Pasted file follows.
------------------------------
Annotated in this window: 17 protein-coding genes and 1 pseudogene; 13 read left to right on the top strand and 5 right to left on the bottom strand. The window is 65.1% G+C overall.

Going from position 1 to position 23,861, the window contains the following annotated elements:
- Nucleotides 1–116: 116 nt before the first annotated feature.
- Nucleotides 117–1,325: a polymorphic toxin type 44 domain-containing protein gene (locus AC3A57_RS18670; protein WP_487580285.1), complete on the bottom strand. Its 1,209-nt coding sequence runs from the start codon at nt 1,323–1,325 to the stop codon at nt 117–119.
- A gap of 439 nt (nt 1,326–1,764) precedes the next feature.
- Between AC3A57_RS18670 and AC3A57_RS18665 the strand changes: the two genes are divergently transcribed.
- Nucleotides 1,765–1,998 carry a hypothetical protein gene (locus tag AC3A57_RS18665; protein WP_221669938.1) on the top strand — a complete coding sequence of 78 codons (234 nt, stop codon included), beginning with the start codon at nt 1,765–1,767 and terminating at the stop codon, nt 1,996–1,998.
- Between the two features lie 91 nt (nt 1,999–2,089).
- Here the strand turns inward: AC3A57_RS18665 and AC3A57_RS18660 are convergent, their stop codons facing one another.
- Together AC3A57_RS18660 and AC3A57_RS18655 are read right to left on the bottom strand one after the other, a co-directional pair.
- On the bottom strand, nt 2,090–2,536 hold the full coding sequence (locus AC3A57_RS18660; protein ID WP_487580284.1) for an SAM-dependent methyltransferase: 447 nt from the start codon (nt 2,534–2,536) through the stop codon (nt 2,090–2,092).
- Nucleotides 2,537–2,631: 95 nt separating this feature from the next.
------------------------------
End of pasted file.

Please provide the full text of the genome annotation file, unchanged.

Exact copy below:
Annotated in this window: 17 protein-coding genes and 1 pseudogene; 13 read left to right on the top strand and 5 right to left on the bottom strand. The window is 65.1% G+C overall.

Going from position 1 to position 23,861, the window contains the following annotated elements:
- Nucleotides 1–116: 116 nt before the first annotated feature.
- Nucleotides 117–1,325: a polymorphic toxin type 44 domain-containing protein gene (locus AC3A57_RS18670; protein WP_487580285.1), complete on the bottom strand. Its 1,209-nt coding sequence runs from the start codon at nt 1,323–1,325 to the stop codon at nt 117–119.
- A gap of 439 nt (nt 1,326–1,764) precedes the next feature.
- Between AC3A57_RS18670 and AC3A57_RS18665 the strand changes: the two genes are divergently transcribed.
- Nucleotides 1,765–1,998 carry a hypothetical protein gene (locus tag AC3A57_RS18665; protein WP_221669938.1) on the top strand — a complete coding sequence of 78 codons (234 nt, stop codon included), beginning with the start codon at nt 1,765–1,767 and terminating at the stop codon, nt 1,996–1,998.
- Between the two features lie 91 nt (nt 1,999–2,089).
- Here the strand turns inward: AC3A57_RS18665 and AC3A57_RS18660 are convergent, their stop codons facing one another.
- Together AC3A57_RS18660 and AC3A57_RS18655 are read right to left on the bottom strand one after the other, a co-directional pair.
- On the bottom strand, nt 2,090–2,536 hold the full coding sequence (locus AC3A57_RS18660; protein ID WP_487580284.1) for an SAM-dependent methyltransferase: 447 nt from the start codon (nt 2,534–2,536) through the stop codon (nt 2,090–2,092).
- Nucleotides 2,537–2,631: 95 nt separating this feature from the next.